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, 9 (36), 24391-24397

Additive Analgesic Effect of Dexmedetomidine and Dezocine Administered Intrathecally in a Mouse Pain Model

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Additive Analgesic Effect of Dexmedetomidine and Dezocine Administered Intrathecally in a Mouse Pain Model

Ya-Qin Huang et al. Oncotarget.

Abstract

Background: It is known that dexmedetomidine can reduce opioid requirements and that there is a synergistic effect when dexmedetomidine and morphine (a full mu opioid receptor agonist) are administered together. However, it was unclear whether a synergistic or additive effect would be observed when dexmedetomidine was co-administered with a partial mu opioid receptor agonist. The present study was designed to elucidate such effects by intrathecally co-administering dexmedetomidine and dezocine, a partial mu receptor agonist, in a mouse pain model.

Methods: C57 mice (N = 165) were randomly divided into 19 groups. The tail flick test was adopted to measure the antinociceptive effects of the tested agents. The mice were divided into saline and drug groups to investigate the dose-dependent analgesic effects. Each drug was administered at fixed doses alone and in combination with one of three doses of a second drug.

Results: Dezocine (0.3125 - 1.25 μg) and dexmedetomidine (0.04 - 1 μg) both enhanced the tail withdrawal latency in dose-dependent fashions. Dexmedetomidine (0.04 - 1 μg) enhanced the analgesic effect of dezocine. Dezocine (0.3125 - 1.25 μg) enhanced the analgesic effect of dexmedetomidine. Compared with the individual drug effects, the combined effects of dezocine (0.625 μg) and dexmedetomidine (0.04 μg) were more potent 15 - 60 min after injection, but they remained similar to the sum of the effects of the two individual drugs.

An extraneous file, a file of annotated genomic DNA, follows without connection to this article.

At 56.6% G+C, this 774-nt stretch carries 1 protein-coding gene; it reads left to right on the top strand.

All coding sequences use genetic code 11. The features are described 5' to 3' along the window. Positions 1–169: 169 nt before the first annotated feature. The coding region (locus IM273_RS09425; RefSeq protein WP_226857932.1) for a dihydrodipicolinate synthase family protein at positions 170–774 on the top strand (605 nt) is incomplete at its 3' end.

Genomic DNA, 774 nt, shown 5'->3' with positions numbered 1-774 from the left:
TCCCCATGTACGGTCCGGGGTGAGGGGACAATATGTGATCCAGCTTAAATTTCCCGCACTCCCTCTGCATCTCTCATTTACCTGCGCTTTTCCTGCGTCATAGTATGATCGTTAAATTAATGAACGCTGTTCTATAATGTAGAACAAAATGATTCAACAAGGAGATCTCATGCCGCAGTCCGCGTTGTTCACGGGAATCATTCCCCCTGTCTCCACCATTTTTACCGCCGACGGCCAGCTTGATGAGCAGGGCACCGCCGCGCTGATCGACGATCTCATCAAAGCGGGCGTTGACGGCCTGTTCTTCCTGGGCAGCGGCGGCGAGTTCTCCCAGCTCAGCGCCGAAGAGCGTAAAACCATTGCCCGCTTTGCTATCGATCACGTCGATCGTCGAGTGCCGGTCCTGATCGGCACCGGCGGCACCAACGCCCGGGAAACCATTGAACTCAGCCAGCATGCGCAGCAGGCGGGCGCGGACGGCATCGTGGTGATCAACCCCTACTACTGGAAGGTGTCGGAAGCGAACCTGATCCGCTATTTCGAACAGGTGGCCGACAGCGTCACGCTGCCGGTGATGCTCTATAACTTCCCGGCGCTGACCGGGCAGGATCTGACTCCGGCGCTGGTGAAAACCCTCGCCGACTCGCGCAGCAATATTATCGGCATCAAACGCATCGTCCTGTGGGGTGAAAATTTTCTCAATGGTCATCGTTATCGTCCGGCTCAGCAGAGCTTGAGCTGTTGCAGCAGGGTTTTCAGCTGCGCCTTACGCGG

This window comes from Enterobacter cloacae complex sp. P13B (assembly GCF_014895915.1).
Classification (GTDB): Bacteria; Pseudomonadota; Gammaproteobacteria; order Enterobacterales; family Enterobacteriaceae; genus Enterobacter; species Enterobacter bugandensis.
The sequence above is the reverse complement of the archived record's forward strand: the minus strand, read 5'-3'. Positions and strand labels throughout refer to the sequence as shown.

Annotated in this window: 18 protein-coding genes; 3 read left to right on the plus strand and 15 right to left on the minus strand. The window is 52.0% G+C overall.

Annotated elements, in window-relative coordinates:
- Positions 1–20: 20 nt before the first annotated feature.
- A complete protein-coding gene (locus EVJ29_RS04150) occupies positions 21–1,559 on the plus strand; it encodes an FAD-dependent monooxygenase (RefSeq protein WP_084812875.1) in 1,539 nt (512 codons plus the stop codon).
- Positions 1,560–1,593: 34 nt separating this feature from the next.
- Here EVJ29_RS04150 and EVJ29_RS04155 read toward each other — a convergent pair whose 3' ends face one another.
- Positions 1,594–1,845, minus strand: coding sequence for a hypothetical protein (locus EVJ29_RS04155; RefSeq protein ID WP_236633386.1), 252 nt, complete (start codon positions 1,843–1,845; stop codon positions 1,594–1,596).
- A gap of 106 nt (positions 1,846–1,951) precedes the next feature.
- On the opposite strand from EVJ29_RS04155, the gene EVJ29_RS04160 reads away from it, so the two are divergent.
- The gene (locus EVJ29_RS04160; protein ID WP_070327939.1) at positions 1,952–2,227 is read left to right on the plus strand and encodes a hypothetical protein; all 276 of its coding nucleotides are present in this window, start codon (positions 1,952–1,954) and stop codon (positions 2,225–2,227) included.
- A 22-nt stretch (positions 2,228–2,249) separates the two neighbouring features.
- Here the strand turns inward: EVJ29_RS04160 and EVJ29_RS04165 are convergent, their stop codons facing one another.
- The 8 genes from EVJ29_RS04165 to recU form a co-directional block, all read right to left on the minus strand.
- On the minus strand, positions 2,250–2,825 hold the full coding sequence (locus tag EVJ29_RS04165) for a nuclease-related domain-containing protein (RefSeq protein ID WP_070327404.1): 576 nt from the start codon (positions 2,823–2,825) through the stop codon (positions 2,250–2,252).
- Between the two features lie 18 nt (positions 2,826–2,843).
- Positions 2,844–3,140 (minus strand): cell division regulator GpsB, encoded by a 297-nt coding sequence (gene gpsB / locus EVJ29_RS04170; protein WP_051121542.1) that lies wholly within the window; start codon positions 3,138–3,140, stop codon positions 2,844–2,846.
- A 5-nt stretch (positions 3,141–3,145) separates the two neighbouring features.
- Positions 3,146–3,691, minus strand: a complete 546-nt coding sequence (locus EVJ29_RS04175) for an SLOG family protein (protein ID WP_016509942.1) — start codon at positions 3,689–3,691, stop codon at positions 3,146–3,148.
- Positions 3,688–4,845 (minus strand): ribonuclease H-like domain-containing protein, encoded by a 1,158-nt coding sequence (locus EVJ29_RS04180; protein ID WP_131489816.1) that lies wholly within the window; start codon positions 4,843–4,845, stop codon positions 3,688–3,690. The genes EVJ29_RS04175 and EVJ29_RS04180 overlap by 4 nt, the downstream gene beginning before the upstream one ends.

Conclusions: Dexmedetomidine and dezocine produce an additive analgesic effect on acute nociception when administered simultaneously.

Keywords: acute nociception; analgesia; dexmedetomidine; dezocine.

Conflict of interest statement

CONFLICTS OF INTEREST The authors declare that they have no competing interests.

Figures

Figure 1
Figure 1. Intrathecal dezocine or dexmedetomidine produced dose-dependent antinociception in the tail flick test
Within the 0.3125 - 1.25 μg dose range, 15 min after intrathecal injection, dezocine increased the tail withdrawal latency in a dose-dependent fashion (A). Within the 0.04 - 1 μg dose range, dexmedetomidine increased the tail withdrawal latency in a dose-dependent manner (B). *P < 0.05, **P < 0.01 vs the NS group. Error bars represent the SEM. NS = Normal saline. MPE = Maximum possible effect.
Figure 2
Figure 2. Dose-dependent analgesic effects of dezocine were potentiated by dexmedetomidine and vice versa
At 15 min after intrathecal injection, dexmedetomidine increased the effect of dezocine in a dose-dependent fashion within a dose range of 0.04 - 1 μg (A). At 15 min after intrathecal injection, dezocine increased the effect of dexmedetomidine in a dose-dependent fashion within a dose range of 0.3125 - 1.25 μg (B). *P < 0.05, **P < 0.01 vs the NS group. Error bars represent SEM. NS = Normal saline. MPE = Maximum possible effect.
Figure 3
Figure 3. Additive effect of dezocine combined with dexmedetomidine in a tail flick assay
At 30 minutes after injection, the combined effect of dezocine (0.625 μg) and dexmedetomidine (0.04 μg) was more potent than the effect of dezocine or dexmedetomidine alone. However, this effect remained similar to the sum of the two individual effects. *P < 0.05 vs dezocine, #P < 0.05, ##P < 0.01 vs dexmedetomidine, n = 9. Error bars represent the SEM. NS = Normal saline. MPE = Maximum possible effect.

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